• Individual distinctions in the areas of the brain that allow you to read

What complications can dyslexia cause?

Dyslexia can cause a variety of issues, including –

  • It’s difficult to learn. Because reading is a prerequisite for most other courses in school, a dyslexic student will be at a disadvantage in most classes and may struggle to stay up with peers.
  • There are social issues. Dyslexia may lead to low self-esteem, behavioural issues, anxiety, anger, and separation from friends, parents, and teachers if left untreated.
  • Issues as an adult A child’s failure to read and comprehend might impede him or her from attaining his or her full potential as an adult. This has the potential to have long-term educational, societal, and economic ramifications.
  • Dyslexic children are more likely to develop attention deficit hyperactivity disorder (ADHD), and vice versa. ADHD can result in trouble maintaining focus, as well as hyperactivity and impulsive behaviour, making dyslexia treatment more challenging.

How does dyslexia affect behaviour?

One of the most essential aspects of dyslexia is its impact on behaviour. When a person’s dyslexia is not addressed and treated appropriately, it can lead to a variety of behavioural disorders. 

These behavioural disorders can take many various forms, but here are a few that are frequent among dyslexics who have not gotten effective dyslexia therapy.


This is a very prevalent behaviour problem among dyslexic youngsters who utilise it as a coping method. 

A dyslexic may frequently use a number of methods to avoid reading, spelling, or writing, simply because they are aware of their language issues and wish to avoid any situations where those difficulties may be exposed. 

To escape circumstances that require reading, a dyslexic youngster may begin to crack jokes, act out in other ways, or even run away.

A dyslexic youngster will frequently experience penalties for their avoidance strategies, yet they will prefer to utilise them rather than confront a humiliating scenario. 

Similarly, kids utilise a number of strategies at home to avoid doing schoolwork, reading books, or participating in any other activity that they find scary owing to their language difficulties. They may avoid these situations since they are tough and demanding for them.


If learning issues are not addressed, students with learning difficulties tend to disengage from educational contexts over time. 

Many dyslexic children lose interest in scholastic activities because they believe they are beyond assistance and will never be able to study as well as others, no matter how hard they try. 

They get resigned to the challenges they face, and as a result, their academic ambitions and expectations fade away. 

Students who are experiencing these issues may be seen as lazy, despite the fact that their behaviour is largely a result of their lack of confidence in their ability to do the duties that have been assigned to them.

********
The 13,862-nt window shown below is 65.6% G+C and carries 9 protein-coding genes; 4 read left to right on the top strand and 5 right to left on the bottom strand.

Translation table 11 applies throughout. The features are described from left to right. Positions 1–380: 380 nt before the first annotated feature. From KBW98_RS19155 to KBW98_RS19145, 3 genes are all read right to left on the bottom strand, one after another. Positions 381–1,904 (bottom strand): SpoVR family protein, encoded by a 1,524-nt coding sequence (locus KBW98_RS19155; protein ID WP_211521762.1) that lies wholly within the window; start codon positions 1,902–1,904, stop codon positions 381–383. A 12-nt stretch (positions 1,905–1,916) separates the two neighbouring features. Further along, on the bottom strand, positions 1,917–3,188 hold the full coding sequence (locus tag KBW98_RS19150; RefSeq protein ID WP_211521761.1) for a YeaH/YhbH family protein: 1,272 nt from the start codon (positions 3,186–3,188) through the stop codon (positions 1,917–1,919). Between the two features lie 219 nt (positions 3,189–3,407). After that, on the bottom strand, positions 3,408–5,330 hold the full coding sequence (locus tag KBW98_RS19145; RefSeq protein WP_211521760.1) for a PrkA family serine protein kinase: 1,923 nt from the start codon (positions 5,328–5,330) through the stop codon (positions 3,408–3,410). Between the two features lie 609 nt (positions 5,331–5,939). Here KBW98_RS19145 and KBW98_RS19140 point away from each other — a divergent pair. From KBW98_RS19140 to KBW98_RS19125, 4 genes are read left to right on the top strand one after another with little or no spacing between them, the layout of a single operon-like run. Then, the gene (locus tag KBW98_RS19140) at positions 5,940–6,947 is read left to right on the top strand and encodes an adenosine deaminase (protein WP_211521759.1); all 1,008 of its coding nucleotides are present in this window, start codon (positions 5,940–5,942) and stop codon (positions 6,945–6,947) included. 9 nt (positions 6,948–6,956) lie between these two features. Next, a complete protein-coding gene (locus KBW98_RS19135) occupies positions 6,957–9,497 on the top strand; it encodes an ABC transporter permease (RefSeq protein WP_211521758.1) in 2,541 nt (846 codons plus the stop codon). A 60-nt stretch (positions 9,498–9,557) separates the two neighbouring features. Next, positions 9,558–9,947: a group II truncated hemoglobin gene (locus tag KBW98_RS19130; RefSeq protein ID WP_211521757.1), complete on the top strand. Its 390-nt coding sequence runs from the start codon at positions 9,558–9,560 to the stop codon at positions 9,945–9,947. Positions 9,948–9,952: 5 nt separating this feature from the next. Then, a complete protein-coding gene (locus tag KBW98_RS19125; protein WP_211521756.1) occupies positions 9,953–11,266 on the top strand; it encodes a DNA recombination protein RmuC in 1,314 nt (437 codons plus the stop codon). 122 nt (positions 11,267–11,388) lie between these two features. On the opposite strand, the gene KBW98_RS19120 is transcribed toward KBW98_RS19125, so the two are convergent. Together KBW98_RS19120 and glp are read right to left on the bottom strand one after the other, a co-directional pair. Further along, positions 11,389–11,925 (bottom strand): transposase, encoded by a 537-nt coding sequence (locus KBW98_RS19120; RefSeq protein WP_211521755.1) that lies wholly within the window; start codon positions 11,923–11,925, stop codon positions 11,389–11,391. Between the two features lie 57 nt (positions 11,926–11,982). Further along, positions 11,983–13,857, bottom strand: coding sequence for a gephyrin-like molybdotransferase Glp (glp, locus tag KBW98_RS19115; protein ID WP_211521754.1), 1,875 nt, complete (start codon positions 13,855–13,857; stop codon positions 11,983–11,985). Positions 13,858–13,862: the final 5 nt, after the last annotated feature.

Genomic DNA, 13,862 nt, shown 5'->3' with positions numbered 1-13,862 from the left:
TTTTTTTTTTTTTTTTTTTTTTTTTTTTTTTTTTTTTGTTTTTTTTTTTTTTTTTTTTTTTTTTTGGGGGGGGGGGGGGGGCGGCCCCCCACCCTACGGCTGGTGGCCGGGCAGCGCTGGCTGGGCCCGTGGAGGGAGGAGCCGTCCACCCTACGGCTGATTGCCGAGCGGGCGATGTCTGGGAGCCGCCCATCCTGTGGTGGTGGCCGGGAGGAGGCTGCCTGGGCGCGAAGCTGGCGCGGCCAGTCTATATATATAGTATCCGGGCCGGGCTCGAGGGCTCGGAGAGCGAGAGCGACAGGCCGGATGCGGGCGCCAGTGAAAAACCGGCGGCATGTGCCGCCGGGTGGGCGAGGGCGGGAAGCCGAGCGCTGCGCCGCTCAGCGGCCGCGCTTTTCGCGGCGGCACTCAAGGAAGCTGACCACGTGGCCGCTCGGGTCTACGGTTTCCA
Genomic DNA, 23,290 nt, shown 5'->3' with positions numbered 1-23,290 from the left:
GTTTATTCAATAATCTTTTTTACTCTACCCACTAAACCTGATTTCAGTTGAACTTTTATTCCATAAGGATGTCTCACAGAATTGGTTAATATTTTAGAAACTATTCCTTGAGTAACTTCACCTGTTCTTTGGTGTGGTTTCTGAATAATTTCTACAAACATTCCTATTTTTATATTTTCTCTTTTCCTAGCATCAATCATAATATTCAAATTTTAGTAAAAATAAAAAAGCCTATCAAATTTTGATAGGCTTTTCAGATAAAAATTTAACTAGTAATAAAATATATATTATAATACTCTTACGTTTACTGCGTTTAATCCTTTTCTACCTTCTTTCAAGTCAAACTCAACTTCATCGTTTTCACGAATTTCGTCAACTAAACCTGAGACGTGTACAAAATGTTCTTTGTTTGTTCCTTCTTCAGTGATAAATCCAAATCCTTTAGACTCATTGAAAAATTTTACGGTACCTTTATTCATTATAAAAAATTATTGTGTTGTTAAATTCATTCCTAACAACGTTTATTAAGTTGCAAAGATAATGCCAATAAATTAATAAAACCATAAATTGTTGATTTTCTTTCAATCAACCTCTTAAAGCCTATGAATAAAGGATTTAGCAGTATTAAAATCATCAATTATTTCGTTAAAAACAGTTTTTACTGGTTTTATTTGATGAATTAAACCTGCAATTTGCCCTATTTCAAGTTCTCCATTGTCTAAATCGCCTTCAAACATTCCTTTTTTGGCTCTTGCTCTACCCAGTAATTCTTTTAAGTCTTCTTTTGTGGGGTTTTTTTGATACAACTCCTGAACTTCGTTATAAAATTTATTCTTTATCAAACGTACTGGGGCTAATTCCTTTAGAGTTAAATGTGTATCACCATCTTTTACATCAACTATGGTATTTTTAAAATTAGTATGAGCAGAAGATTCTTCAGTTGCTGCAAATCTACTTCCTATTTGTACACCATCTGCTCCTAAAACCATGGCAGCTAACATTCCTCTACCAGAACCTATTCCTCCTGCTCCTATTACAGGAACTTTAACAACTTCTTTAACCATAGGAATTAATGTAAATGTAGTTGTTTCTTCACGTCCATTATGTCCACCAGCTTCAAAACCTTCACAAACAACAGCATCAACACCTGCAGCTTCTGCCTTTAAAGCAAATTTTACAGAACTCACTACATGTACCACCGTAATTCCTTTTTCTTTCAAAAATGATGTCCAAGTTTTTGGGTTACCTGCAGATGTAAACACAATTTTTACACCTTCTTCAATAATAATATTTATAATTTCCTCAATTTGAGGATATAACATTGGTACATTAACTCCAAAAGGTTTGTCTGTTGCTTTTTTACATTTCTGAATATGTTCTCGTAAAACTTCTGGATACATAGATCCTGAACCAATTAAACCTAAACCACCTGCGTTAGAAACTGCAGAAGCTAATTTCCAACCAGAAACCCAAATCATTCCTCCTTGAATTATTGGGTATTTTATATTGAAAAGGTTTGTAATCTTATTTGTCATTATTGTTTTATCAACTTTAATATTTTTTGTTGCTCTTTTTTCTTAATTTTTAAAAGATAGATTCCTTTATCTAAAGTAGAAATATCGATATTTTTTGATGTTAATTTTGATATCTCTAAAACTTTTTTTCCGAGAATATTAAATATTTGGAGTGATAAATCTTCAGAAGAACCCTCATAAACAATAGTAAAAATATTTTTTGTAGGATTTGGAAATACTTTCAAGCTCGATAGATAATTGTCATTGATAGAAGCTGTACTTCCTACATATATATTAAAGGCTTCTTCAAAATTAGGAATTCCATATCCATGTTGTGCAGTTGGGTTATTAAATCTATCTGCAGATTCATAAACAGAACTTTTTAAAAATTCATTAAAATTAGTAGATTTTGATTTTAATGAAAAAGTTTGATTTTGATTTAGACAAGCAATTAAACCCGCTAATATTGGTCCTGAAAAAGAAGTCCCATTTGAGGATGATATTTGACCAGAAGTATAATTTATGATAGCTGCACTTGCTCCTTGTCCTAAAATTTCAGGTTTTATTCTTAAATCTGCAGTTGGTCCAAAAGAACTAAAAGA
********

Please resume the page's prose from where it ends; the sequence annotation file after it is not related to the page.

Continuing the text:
Acting Out.

Dyslexic students who have not gotten dyslexia therapy may begin to act out and have disciplinary troubles. 

This can show up in a variety of forms. Outgoing students may try to disrupt academic work and reading time by cracking jokes and diverting other students’ attention away from the given job. 

This is a coping method for them to divert attention away from their failure to perform at the required level. 

Dyslexic youngsters may sometimes act out of irritation when they observe others accomplishing something that makes them feel incompetent. As a result, kids act out in front of their peers as well as the teacher.

These are just a few of the behavioural effects that might emerge if a dyslexic youngster is not properly treated for his or her learning difficulties. 

These issues may be avoided with careful therapy, and the kid can recognise that, while they learn differently, they are just as capable of achieving as their peers.

Conclusion – 

This blog post attempted to answer the question, “Does dyslexia affect behaviour?” and reviewed what dyslexia means, its symptoms, causes, risks and complications and their effect on the person’s behaviour to help determine if dyslexia affects behaviour. Please feel free to reach out to us with any questions or comments you may have.

References –

Dyslexia. Mayo Clinic Staff. (2017, July 22). Retrieved from,as%20the%20child%20grows%20up.

Ryan, M. Social and Emotional Problems Related to Dyslexia. International Dyslexia Association. (2021). Retrieved from

Winn, D. Is Dyslexia the Root of Your Child’s Anxiety and Behavior Problems? (2017, August 16). Retrieved from

Ryan, M. What Does the Person with Dyslexia Feel? (2004). Retrieved from

Peter. 5 Comments / Dyslexia Connect Blog / By Dyslexia Connect.  Adventure Education LLC. (n.d.). Retrieved from

Dyslexia and Challenging Behaviour. National Council for Special Education. (n.d.). Retrieved from

Singh, M. Behavioral problems in dyslexia and how to approach it? (2020, July 2). Retrieved from

Martinelli, K. Understanding Dyslexia. (n.d.). Retrieved from

Toth, A. Children With Dyslexia Show Stronger Emotional Responses. (2020, November 30). Retrieved from